When we last wrote about our bathroom floor tiling home renovation project, we discussed the application of the SnapStone porcelain floor tiles in and around the toilet.
Today, I wanted to mention the grouting.
Now, the grout used with SnapStone floor tiles is different. It is make to provide just enough ‘give’ to meet the needs of the SnapStone tiles which as we know by now from prior articles in this project series are simply laid on top of existing sub-floor.
You can see all the details & video you need on how to apply the grout on the SnapStone web site (which does give a very nice collection of installation videos for the product). The above picture is of the two buckets containing the flexible grout specific for the SnapStone floor tiles.
I was away the day that Bennett grouted the tiles in our bathroom.
In speaking with Bennett afterwords, he made the following observations.
First, the application of the grout was nothing different from other grout he had applied on other floor tile projects. As the SnapStone web site indicates do one small area at a time.
Second, while he did notice that the tiled floor did have a minor amount of movement before the grouting, this movement was gone the day after the grouting had been finished.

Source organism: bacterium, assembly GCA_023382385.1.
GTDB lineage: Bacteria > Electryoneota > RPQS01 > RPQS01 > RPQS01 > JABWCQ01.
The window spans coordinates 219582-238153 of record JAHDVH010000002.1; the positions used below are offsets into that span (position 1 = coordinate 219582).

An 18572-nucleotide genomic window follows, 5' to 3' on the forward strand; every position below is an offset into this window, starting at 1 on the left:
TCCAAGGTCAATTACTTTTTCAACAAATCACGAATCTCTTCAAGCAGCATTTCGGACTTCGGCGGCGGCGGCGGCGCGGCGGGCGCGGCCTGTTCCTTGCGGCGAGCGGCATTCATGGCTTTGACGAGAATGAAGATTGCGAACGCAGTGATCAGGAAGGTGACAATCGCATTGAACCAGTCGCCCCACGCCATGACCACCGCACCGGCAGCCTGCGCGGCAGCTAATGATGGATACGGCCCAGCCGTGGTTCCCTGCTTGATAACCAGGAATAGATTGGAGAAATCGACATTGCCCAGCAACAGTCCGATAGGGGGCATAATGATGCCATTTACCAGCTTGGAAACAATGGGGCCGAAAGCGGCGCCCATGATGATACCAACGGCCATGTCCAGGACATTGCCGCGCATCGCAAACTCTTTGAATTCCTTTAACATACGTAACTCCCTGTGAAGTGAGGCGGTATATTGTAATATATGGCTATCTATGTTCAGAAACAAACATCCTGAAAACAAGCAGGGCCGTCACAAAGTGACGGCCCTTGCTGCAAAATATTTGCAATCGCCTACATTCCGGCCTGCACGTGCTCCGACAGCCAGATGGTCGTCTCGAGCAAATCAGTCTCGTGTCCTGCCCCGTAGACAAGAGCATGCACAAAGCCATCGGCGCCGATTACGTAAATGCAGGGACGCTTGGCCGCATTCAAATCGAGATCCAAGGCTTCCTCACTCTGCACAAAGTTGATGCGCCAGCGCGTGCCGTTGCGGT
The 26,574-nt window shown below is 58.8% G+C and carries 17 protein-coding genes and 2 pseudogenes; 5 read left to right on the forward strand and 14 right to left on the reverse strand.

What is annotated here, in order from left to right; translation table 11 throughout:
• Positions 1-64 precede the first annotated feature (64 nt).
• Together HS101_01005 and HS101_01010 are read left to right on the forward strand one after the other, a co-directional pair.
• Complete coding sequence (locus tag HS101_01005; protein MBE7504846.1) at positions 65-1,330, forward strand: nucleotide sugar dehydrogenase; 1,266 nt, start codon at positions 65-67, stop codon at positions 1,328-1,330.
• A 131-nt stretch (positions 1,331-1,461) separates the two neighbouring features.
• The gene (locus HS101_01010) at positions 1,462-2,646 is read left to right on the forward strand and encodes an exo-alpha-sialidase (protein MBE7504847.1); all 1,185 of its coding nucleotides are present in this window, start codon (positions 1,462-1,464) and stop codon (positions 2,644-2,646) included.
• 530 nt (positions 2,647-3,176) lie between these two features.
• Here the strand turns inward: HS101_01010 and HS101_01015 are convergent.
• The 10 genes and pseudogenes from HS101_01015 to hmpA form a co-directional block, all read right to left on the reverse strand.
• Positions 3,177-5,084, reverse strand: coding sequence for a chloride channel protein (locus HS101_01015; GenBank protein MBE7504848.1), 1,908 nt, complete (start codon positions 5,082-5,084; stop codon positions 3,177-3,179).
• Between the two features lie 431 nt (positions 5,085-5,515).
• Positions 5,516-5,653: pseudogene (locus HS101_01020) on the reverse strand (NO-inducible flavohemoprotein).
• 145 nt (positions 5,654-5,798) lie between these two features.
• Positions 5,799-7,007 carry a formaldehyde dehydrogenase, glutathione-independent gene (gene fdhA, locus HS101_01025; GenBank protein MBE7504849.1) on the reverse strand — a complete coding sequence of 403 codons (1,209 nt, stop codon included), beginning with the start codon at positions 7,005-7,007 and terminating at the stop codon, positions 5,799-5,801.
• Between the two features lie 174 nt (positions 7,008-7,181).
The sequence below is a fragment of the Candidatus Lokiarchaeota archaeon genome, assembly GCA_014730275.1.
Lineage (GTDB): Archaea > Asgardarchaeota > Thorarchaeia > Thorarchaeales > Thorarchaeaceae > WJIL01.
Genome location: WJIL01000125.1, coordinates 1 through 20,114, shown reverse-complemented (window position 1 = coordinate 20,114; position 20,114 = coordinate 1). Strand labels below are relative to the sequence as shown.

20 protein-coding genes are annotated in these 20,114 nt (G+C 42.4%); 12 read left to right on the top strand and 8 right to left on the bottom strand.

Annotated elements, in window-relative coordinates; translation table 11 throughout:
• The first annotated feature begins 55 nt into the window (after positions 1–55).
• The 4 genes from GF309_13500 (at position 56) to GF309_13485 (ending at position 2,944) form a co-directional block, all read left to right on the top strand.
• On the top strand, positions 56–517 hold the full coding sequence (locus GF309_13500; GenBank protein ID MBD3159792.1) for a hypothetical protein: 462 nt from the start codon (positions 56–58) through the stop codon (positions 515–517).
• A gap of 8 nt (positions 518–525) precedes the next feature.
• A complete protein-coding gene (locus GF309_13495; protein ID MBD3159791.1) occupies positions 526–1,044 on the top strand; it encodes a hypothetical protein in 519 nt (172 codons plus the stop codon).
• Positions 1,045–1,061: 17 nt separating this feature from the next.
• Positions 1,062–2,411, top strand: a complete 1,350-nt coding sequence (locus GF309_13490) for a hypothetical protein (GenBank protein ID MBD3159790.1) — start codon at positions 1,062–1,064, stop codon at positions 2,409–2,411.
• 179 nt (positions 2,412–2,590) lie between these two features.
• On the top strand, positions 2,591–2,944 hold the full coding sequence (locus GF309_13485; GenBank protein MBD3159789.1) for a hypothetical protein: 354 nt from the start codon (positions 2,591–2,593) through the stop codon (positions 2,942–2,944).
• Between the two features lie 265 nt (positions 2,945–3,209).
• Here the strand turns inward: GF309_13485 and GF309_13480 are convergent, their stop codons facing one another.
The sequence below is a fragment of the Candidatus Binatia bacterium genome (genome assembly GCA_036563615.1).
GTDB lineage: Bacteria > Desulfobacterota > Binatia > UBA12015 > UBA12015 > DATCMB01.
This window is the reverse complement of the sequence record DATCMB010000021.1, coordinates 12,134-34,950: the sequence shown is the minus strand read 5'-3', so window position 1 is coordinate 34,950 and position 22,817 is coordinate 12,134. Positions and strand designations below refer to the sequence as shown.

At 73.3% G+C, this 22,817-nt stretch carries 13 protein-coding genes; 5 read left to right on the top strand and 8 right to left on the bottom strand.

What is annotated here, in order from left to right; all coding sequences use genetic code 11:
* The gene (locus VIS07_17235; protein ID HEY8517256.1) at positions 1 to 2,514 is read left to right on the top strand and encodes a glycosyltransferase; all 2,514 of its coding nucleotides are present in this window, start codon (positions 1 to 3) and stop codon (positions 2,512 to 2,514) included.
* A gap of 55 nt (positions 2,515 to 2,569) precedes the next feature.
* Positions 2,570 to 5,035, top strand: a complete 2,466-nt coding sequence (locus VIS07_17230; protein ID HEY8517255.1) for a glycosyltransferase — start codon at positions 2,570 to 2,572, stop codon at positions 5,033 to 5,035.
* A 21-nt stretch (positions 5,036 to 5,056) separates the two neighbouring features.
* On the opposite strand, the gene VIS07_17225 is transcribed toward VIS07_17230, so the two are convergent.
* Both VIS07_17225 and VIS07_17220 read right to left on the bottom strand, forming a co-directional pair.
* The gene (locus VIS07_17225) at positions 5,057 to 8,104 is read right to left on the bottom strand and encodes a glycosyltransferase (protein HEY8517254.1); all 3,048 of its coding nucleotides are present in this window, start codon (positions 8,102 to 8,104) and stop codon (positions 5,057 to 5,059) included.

Here is a picture of the floor tiles just prior to the grouting.
Now, for comparison purposes, here is a picture of the floor after the application of the grout (one of three colors).
From my perspective, once the grout dried it did not seem any different from any other floor tile grout. By that I am referring to the ‘flexible’ nature of the grout. I was expecting the grout to be rubbery in texture as it is referred to as flexible grout. However, that was not the case for us.
I also wanted to show you one aspect which Bennett did in applying the grout. The picture below is adjacent to the side of the bathtub. Notice the wide amount of grout which was applied. This was because of the space between the end of the tile and the wall.
Bennett indicated that he did not remove the plastic ends of the tile next to the wall; he simply applied more grout to fill the space between the end of the tile and the wall.
In this last picture above, notice on the left how with the wide amount of grout is hidden by the baseboard so you wouldn’t even know it was there.
Continue to the next article in this series on our bathroom floor tiling project to see how we adddressed the floor vent.
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- Bathroom Floor Tiling Project – SnapStone Floor Tile (1)
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- Bathroom Floor Tiling Project – SnapStone Floor Tile Installation Starts (1)
- Bathroom Floor Tiling Project – SnapStone Floor Tile Packaging (1)
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